The Great Famine in Ireland

irish famine
The Great Hunger

Patel should know more about Irish history than to make such an insensitive remark. Irish history is indelibly marked by the Great Famine in the 1840s, which led to a million deaths and a million Irish people emigrating from the ravaged country. The Wikipedia account of the Great Famine gives a full explanation. We were taught at school, under the name the “Irish Potato Famine”, that this was an unfortunate natural phenomenon, caused by the disease known as “potato blight”. Whilst this may be true up to a point, there was criticism at the time of the UK government’s inadequate response to the crisis (not reported by my history teacher).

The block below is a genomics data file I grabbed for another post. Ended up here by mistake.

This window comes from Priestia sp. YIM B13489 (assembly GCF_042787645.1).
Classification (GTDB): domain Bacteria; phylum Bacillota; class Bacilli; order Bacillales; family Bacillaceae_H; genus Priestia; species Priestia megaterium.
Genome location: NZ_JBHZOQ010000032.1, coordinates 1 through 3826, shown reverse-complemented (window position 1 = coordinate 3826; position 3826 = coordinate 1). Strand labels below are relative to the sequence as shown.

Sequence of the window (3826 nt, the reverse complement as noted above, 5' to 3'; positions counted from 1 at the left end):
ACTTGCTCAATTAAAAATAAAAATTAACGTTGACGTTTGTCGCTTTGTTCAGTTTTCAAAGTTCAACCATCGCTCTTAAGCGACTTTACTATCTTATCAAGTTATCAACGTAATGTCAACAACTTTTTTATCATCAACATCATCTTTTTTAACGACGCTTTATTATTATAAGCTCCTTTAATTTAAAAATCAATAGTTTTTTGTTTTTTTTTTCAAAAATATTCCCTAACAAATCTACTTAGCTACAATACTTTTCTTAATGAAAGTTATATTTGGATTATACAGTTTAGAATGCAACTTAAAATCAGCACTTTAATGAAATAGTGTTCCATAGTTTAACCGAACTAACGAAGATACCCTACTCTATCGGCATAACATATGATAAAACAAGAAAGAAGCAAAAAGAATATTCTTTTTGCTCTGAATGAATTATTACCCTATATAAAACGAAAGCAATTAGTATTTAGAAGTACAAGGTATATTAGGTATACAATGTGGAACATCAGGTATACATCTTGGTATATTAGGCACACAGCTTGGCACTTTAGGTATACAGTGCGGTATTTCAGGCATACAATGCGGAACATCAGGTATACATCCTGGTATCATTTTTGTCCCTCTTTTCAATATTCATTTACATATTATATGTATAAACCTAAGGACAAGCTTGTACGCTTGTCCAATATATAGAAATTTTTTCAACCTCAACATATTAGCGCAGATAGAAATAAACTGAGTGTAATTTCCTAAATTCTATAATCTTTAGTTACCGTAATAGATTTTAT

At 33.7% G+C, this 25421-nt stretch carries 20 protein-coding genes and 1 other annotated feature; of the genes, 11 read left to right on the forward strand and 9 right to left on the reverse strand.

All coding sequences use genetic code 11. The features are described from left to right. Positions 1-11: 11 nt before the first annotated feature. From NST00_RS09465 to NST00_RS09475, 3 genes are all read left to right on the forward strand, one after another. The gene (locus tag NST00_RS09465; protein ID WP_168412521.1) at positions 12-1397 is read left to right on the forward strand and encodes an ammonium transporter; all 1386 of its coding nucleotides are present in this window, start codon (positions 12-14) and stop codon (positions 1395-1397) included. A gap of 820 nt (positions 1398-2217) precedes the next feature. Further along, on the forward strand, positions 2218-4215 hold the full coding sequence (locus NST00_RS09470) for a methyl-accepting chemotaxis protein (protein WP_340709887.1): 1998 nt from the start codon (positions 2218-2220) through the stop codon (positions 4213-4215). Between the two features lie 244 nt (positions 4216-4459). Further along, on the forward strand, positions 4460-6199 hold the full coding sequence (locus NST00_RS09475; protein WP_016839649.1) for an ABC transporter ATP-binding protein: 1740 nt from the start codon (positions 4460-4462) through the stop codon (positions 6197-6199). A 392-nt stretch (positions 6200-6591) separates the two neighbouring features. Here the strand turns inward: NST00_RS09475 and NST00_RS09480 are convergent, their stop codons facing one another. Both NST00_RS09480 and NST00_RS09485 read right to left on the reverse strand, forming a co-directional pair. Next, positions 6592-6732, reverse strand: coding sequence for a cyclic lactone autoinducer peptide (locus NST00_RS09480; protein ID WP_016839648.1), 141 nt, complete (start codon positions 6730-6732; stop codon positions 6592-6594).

Modern historians concede this made matters worse, but point to a more fundamental issue. Food continued to be exported from Ireland to Great Britain during the famine and English absentee landlords had benefited from the confiscation of land in Ireland from the 16th century onward. Landlords’ agents in Ireland saw their bosses’profits as more important than the lives of the Irish people.

Famine in India

Famine in India
Famine in India

If Patel had forgotten her Irish history, surely there is even less excuse in her apparent failure to understand that similar famines had occurred in the 19th century in India. I note from her CV that Patel’s parents were born in Gujarat. Did she learn nothing about her Indian heritage and history from her parents or grandparents? Has she never even been curious?